Historic (rec.food.historic) Discussing and discovering how food was made and prepared way back when--From ancient times down until (& possibly including or even going slightly beyond) the times when industrial revolution began to change our lives.

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Old 15-02-2004, 12:12 PM
ASmith1946
 
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Default Food poetry

Still, "candy is dandy, but
liquor is quicker."


Always loved Ogden Nash. How about:

Celery, raw
Develops the jaw,
But celery, stewed,
Is more quietly chewed.

Ogden Nash
Reflection on Ice-Breaking

ANdy Smith

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Old 15-02-2004, 01:00 PM
Bob
 
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ASmith1946 wrote:

Still, "candy is dandy, but
liquor is quicker."


Always loved Ogden Nash. How about:

Celery, raw
Develops the jaw,
But celery, stewed,
Is more quietly chewed.

Ogden Nash
Reflection on Ice-Breaking


Just returned "Food" by Ogden Nash to my library. Some very funny,
extremely witty stuff in there. A thin volume, but well worth the read.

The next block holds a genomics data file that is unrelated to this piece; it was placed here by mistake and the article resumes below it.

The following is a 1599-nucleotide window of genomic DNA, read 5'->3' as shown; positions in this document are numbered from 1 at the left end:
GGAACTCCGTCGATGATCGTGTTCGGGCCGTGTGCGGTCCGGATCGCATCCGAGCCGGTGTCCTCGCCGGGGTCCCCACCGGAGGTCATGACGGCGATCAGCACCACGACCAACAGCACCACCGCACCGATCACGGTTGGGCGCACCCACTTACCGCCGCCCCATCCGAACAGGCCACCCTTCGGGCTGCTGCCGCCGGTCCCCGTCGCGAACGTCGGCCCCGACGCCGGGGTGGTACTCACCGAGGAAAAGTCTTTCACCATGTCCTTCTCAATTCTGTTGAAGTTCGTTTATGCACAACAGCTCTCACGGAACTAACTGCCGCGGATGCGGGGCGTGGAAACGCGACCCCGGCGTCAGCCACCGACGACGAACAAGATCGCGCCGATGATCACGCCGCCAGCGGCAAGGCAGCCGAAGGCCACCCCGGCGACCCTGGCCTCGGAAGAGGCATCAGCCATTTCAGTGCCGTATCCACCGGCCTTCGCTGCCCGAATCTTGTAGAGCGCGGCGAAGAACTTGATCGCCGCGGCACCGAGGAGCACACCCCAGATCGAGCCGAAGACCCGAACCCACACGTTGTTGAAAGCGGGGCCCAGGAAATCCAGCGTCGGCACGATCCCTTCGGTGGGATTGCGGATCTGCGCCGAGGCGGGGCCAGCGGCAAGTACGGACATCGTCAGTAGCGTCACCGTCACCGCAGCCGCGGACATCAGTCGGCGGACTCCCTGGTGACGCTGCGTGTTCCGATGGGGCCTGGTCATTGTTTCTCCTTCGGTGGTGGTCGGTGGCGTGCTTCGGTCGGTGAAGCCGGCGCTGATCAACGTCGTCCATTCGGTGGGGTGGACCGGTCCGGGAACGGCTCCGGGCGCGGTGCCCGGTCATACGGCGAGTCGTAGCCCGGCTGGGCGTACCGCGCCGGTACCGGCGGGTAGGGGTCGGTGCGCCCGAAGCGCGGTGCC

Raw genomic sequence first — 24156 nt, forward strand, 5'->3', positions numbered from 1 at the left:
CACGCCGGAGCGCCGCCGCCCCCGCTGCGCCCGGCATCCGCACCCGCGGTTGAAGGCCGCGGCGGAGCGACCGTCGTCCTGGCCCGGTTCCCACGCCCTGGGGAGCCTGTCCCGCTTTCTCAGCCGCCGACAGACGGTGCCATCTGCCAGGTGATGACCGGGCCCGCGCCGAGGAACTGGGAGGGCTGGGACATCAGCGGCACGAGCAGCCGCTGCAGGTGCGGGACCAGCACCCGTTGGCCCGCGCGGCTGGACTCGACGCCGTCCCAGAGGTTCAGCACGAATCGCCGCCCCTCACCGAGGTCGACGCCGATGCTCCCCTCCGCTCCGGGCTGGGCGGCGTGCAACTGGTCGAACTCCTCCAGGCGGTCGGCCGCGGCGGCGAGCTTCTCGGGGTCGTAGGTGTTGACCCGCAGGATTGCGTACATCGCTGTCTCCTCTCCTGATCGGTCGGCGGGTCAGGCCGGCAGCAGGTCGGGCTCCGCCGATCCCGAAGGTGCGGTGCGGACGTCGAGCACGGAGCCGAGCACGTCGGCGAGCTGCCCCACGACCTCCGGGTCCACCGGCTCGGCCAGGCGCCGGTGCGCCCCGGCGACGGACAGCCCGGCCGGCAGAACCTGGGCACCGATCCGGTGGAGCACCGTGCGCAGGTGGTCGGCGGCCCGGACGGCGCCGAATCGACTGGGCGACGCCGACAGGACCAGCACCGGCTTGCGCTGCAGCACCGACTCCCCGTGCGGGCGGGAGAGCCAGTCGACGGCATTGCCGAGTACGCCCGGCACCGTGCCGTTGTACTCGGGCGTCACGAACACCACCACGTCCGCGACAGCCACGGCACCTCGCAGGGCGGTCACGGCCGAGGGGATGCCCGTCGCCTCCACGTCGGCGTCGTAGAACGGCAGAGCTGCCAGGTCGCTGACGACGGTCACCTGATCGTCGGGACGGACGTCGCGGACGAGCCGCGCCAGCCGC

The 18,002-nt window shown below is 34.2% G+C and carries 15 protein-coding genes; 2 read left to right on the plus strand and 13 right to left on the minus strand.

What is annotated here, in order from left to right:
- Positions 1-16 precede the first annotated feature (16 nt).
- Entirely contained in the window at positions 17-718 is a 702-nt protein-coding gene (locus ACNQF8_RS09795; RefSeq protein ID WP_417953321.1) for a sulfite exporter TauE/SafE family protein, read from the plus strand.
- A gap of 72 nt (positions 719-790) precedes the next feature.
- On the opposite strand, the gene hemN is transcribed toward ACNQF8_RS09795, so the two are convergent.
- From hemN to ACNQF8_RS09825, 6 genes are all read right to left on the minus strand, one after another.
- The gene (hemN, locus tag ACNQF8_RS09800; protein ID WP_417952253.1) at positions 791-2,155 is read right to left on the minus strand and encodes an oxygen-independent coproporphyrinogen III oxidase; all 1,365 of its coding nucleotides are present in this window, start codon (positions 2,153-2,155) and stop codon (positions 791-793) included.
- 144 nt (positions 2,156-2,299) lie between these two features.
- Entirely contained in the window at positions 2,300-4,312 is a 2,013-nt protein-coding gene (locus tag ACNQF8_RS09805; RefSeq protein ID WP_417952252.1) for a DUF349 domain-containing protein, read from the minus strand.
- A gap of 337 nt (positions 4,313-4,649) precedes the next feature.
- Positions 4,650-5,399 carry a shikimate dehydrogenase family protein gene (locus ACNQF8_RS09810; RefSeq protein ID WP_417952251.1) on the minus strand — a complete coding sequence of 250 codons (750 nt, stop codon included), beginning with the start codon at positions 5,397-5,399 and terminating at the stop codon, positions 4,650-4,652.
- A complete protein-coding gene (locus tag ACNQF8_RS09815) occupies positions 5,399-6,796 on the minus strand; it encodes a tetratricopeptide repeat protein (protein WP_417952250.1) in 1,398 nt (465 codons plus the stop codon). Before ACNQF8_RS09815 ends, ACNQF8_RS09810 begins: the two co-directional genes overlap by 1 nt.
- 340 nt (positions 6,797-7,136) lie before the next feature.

Food has had a very long history in poetry, going back to the
ancients. There's actually a good bit of contemporary food poetry out
there ranging from juvenile through young adult and on up to serious
adult works. Also food poems as sings. Googling turns up huge numbers
of all of them.

In colonial America and England before that, popular recipes appeared
as poems, presumably to make remembering them easier.

Pastorio

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Old 16-02-2004, 03:06 AM
Kate Dicey
 
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ASmith1946 wrote:

Still, "candy is dandy, but
liquor is quicker."


Always loved Ogden Nash. How about:

Celery, raw
Develops the jaw,
But celery, stewed,
Is more quietly chewed.

Ogden Nash
Reflection on Ice-Breaking

ANdy Smith


And another of his gems:

Parsley
Is ghastly
--
Kate XXXXXX
Lady Catherine, Wardrobe Mistress of the Chocolate Buttons
http://www.diceyhome.free-online.co.uk
Click on Kate's Pages and explore!
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Old 16-02-2004, 06:06 AM
Opinicus
 
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"Kate Dicey"

And another of his gems:
Parsley
Is ghastly


In the US I should think that would rhyme only in the more northeastern
parts of the country...
;-)

--
Bob
Kanyak's Doghouse
http://kanyak.com

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Old 16-02-2004, 06:23 AM
Opinicus
 
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This is one of my all-time favorites:

"Recipe for a Salad"

To make this condiment, your poet begs
The pounded yellow of two hard-boiled eggs;
Two boiled potatoes, passed through kitchen-sieve,
Smoothness and softness to the salad give;
Let onion atoms lurk within the bowl,
And, half-suspected, animate the whole.
Of mordant mustard add a single spoon,
Distrust the condiment that bites so soon;